“People complain today that we’re spoiling children, spending on things we don’t need, loading our credit cards with debt and getting stressed lining up to buy things — all for a few hours of joy. This is not new! A hundred years ago, the level of commercialization was already thought to be overwhelming and morally wrong,” says Warren, author of Hourra pour Santa
Claus!(Boréal), a book that explores the commercialization of the holiday season in Quebec from 1885 to 1915.
Warren relates that in mid-19th century Quebec, Christmas was just one of more than 200 annual religious celebrations.
In the midst of the industrial revolution, Canadians increasingly found themselves working in factories. Since the manufacturing cycle couldn’t stop every few days for a celebration, the number of compulsory holidays dropped drastically by the end of the 19th century.
“Traditionally, for Christians at the time, the big celebration was Easter and for French Canadians it was New Year’s Eve. Christmas stood in the shadow of those two holidays, but through a convergence of forces it became the dominant celebration of the year,” says Warren. “It was hijacked by big business and to a lesser extent the Church.”
Religious groups particularly in Quebec discouraged the celebration of New Year’s Eve because it was a pagan holiday and often led to immoral practices. “Sometimes the drunken debauchery went on for two weeks!” Warren reports.
Yet it’s the hand of business interests that was strongest. “The dominant ideology pushed people to work hard and amass as much money as they could, never spending a dime on unnecessary things. So there’s a problem — you’re producing goods but there’s no market to buy them,” explains Warren. “The solution was to reappropriate Christmas and connect commercial interests with Christian values — generosity and compassion — making it the biggest day of the year and the only day when conspicuous consumption was condoned.”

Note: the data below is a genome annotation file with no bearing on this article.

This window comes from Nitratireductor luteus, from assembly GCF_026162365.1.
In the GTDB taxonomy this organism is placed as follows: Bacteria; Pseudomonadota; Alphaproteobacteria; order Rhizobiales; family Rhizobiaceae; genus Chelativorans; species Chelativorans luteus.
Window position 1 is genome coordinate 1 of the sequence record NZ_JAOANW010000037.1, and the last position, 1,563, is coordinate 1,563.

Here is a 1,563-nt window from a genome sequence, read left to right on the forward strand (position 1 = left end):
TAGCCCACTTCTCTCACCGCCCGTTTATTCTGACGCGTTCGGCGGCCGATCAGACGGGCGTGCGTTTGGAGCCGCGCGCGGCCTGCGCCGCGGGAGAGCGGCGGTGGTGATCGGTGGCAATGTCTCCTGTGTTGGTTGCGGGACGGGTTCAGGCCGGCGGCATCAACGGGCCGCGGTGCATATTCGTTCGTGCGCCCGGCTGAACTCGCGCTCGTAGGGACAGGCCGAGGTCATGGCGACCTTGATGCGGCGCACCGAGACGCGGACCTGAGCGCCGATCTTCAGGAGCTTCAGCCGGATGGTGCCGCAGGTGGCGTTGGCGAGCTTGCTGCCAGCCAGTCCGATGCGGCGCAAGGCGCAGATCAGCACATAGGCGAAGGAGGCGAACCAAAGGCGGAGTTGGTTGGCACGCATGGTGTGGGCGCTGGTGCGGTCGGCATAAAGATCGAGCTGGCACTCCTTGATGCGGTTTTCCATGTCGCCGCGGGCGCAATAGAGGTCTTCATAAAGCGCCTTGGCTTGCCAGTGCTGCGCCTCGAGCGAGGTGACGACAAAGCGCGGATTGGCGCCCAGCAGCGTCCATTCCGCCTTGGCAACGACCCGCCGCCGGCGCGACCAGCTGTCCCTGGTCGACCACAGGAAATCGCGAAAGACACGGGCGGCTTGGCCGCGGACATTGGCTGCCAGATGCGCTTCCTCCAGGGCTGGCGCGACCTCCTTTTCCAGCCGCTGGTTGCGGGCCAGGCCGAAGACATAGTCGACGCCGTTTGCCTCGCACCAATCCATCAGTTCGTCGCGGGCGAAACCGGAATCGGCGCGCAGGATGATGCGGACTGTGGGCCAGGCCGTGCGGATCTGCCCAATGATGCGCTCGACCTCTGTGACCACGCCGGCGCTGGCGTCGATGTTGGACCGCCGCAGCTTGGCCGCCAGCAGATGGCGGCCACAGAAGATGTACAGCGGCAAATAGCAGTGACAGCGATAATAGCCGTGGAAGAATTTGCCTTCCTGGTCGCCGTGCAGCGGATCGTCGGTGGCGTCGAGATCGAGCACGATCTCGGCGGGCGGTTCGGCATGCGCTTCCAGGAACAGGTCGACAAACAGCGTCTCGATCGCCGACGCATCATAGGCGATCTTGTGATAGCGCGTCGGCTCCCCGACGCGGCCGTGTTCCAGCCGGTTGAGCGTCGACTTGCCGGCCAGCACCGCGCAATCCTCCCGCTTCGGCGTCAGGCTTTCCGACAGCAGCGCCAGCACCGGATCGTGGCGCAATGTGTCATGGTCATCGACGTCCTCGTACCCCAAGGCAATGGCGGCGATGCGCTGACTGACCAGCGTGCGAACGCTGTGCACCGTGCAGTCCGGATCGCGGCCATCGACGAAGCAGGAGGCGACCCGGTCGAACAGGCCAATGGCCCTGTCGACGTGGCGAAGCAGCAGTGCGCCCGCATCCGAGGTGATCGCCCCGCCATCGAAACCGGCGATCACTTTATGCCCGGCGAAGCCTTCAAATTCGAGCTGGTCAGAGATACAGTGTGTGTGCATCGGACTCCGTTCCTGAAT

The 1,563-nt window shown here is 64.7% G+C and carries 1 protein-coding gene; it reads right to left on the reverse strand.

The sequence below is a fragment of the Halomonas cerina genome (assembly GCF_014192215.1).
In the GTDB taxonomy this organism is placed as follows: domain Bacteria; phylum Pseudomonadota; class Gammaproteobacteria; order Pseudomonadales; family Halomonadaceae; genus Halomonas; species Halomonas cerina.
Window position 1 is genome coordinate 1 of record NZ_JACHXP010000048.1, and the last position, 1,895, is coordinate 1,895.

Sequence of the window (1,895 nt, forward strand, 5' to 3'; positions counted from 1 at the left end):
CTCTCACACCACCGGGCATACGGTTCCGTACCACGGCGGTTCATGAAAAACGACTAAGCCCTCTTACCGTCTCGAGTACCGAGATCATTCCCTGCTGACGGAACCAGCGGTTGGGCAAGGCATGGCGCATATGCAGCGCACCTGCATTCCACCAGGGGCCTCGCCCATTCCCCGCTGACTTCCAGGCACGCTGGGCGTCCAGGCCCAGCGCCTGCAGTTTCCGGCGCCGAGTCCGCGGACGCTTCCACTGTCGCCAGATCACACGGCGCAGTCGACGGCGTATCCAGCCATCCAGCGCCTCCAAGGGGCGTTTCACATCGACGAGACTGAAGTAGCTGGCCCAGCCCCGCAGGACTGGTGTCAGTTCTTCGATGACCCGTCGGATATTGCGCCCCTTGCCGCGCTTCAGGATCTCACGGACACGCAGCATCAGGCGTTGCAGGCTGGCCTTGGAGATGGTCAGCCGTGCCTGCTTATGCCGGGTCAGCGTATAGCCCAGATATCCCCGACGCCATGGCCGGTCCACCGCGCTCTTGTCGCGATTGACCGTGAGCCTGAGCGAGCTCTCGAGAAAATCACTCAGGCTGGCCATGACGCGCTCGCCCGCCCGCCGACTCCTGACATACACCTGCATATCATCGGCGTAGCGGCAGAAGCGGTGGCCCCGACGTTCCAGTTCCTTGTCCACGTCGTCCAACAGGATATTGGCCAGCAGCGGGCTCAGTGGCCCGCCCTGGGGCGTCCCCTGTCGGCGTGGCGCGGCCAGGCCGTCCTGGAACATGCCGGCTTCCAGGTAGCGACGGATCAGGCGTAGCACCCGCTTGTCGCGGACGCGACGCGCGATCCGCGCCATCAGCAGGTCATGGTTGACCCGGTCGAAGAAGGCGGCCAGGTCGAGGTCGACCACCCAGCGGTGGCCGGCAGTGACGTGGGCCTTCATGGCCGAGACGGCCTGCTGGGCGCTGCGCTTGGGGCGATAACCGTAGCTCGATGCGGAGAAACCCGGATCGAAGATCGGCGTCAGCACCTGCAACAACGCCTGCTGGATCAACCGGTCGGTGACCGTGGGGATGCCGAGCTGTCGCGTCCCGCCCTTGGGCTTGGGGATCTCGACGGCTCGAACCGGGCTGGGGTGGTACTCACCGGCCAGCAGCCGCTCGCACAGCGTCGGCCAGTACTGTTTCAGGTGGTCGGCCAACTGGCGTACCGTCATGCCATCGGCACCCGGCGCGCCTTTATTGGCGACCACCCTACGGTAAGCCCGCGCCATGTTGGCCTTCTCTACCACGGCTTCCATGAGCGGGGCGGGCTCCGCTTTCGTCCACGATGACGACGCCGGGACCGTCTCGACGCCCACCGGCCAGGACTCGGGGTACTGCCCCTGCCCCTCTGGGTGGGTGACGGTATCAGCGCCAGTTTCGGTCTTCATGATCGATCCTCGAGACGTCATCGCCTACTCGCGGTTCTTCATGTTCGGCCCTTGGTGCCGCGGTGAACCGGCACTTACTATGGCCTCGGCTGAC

Christmas was wrapped up as a religious celebration on the outside, although in practice revolved around materialism. “Even 100 years ago, written records show Christians prepared a month in advance — not by saying their prayers or singing in church but by focusing on material things: the gifts, the tree, greeting cards, the yule log — and Santa Claus. What is he doing there? Why is it not about Jesus Christ?” asks Warren.
“In trying to replace New Year’s Eve as the central celebration of French Canadians, Roman Catholic priests made a deal with the devil, so to speak, and collaborated with big business to promote Christmas. They didn’t exactly lose, but the commercial aspects of Christmas have always, since the end of the 19th century, overwhelmed the religious ones.”
Retailers and consumers under pressure
The Bank of Montreal’s annual holiday spending outlook for 2012 reports that this holiday season Canadians are expected to spend $1,610 each — on gifts, entertaining, travel and other expenses — and the very survival of many retailers depends on it.
“More than 40 per cent of retail sales are generated in the fourth quarter, from September to January, so retailers really focus on this time of year,” says Robert Soroka, MBA 88, who teaches marketing at Concordia’s John Molson School of Business and School of Extended Learning, McGill University’s esautels Faculty of Management and Montreal’s Dawson College.
Over the last 20 years, consumers have benefited from an evolution in holiday discounting that stems from the recession of the early 1990s.